Further conveyor movement carries the cups to filler means, where presterilized and cooled food product is metered into the cups. Ideally, the food product is sterilized by very short exposure to high temperature (flash heating in less than 30 seconds) followed by rapid cooling. This method of rapidly sterilizing and rapidly cooling the food product has a minimum effect on the flavor thereof while still permitting the requisite microbicidal effect. However, other methods of sterilizing the food product may be used so long as the product supplied to the filler means is commercially sterile. Essential to aseptic packaging of the present invention is that product temperature be below ambient as, for example, at 35° F.
In an aseptic packaging operation, filling must be performed under commercially sterile conditions in a manner in which product is accurately, precisely and expeditiously filled while not in any way contaminating or otherwise disrupting the closure area in a manner that might interfere with sealing. Further, filling should be accomplished under atmospheric or above atmospheric conditions to obviate the extreme difficulties that arise in attempting to move fluids under vacuum.
The conveying means in this apparatus operates intermittently, permitting stops that allow for operations such as filling. Because the cups are filled with liquid or fluid at the filler, it is essential that the start and stop procedures be such that no spillage or overflow occurs due to too rapid acceleration or deceleration as such spillage would contaminate the flange areas. A drive providing an intermittent sinusoidal motion is preferred. In addition, to ensure that no spray or splashing occurs and that no drippage occurs, which could contaminate the flange area, a positive displacement bottom-up filler with positive cut-off at the nozzle and capillary suck back may be used although, of course, other fillers having the same functional characteristics might also be employed. As previously explained, filling is effected in an atmosphere of sterile inert gas such as nitrogen at or slightly above atmospheric pressure.
The filled cups are closed by heat sealing a cover element thereto. The cover elements are fed into the machine in the form of a web of heat sealable flexible material which is passed through a commercial sterilizing operation such as immersion in a bath of heated liquid sterilant. Since it is more economical to use the same heated liquid sterilant to treat both cups and closure material, the two baths may be suitably interconnected. Because of the presence of a thermally sensitive sealant on one face of the web, the unwind mechanism is designed so that only the other or back side of the web comes into contact with the rolls.
As with the cups, it is necessary to ensure that the seal area of the cover elements be free from residual liquid that might otherwise interfere with sealing. The web emerges from the bath into commercially sterile inert atmosphere chamber or enclosure. A small portion of commercially sterile inert atmosphere is withdrawn from the chamber and preferably is heated to reduce its relative humidity and increase its evaporative capability. This portion is split into two streams which are blown onto both surfaces of the web in the manner of two downwardly directed opposing air knives. Excess liquid sterilant is physically blown downward back into the liquid sterilant immersion bath leaving the web closure elements essentially dry. In addition, the web of cover elements is drawn tautly over a steam-jacketed or otherwise heated indirect heater with intimate contact being effected between the heat conductive wall of the heater and the back face of the web. In this manner, heat energy is transmitted to evaporate any residual liquid sterilant. Simultaneously the heat sensitive sealing material on the opposite or sealing face is increased in temperature as a preheating step for the heat sealing operation.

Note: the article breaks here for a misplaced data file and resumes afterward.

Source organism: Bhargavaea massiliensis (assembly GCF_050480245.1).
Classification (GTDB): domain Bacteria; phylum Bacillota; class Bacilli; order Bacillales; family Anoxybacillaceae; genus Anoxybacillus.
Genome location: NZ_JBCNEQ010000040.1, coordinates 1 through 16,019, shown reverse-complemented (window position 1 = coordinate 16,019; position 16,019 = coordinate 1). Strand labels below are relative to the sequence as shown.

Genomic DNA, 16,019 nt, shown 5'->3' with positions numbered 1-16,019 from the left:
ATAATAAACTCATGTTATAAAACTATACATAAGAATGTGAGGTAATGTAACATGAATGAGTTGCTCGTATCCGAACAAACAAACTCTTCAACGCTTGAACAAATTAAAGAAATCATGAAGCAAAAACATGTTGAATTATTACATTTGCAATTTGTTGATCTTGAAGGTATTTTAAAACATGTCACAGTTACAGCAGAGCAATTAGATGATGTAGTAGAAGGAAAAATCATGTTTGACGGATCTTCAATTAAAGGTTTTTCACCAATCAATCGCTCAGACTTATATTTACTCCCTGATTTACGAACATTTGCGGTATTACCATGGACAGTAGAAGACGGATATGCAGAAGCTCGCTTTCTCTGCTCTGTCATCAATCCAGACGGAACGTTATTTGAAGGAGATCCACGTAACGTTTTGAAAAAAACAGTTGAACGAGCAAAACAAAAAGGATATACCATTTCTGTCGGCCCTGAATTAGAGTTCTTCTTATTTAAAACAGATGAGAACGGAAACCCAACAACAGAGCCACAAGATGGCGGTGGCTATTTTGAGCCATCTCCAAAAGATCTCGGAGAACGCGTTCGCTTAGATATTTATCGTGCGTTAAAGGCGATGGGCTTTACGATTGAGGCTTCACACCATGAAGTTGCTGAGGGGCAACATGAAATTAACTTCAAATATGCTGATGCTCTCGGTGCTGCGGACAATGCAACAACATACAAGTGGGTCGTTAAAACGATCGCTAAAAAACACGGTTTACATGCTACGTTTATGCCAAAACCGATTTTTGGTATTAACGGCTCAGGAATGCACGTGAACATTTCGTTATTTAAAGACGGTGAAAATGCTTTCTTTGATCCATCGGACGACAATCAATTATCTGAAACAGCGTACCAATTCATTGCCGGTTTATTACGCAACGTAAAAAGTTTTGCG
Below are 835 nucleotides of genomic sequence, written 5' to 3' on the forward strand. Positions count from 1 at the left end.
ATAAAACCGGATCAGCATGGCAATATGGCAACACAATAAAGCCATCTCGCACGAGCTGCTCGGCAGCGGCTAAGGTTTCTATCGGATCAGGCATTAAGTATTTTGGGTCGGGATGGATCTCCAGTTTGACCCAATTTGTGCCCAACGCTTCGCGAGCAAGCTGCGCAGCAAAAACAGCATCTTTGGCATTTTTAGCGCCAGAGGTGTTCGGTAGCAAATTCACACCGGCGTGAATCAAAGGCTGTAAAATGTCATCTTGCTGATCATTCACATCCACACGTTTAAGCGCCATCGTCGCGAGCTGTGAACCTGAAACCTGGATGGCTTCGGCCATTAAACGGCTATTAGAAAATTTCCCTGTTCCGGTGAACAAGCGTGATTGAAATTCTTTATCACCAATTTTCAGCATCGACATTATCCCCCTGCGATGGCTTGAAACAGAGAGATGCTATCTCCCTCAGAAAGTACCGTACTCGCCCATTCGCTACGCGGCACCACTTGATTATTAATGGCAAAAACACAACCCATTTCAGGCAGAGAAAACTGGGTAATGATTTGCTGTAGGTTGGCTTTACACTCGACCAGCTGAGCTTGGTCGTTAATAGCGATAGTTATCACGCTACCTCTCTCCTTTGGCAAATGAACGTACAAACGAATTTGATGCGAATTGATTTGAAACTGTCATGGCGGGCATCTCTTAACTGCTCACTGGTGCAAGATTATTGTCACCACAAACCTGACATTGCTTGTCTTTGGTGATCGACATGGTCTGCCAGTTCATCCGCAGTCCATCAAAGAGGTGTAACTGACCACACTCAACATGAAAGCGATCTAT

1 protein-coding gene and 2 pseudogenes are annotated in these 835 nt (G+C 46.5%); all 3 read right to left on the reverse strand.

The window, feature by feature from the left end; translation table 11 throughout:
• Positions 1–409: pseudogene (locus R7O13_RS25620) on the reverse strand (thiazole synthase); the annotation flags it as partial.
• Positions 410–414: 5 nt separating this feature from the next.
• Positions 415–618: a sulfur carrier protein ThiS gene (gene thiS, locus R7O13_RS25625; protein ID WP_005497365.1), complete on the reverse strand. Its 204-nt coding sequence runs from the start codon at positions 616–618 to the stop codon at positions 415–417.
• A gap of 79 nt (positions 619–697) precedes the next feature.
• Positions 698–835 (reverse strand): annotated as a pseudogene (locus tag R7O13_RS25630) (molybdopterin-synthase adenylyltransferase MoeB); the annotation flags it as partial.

To ensure an operable and peelable closure, temperature of heat sealing must be sufficiently high to ensure bonding of the two surfaces. On the other hand, extremely high temperature so as to fuse the base similar materials would result in a uniform weld which would be as strong or stronger than the base material and thus virtually impossible to part or open. For this reason, weld sealing is not acceptable in most instances for commercial food products.
Heat sealing of two dissimilar materials requires elevating the temperature of the sealant sufficiently to render it tacky within a brief time, and adhering it to the other packaging material and then reducing the temperature to set the seal. Heating of the sealant requires thermal control to ensure tacky condition without flow that would remove sealant from the surface. Many heat sealers employ high temperature bars, etc., on the back of the material to drive heat through the material and activate the sealant. However, such high temperatures may damage the base material. On the other hand, too low temperatures might not permit sufficient time for activation. Thus, another facet of this invention is to preheat the sealant by the indirect heating that also completes the drying of the closure web.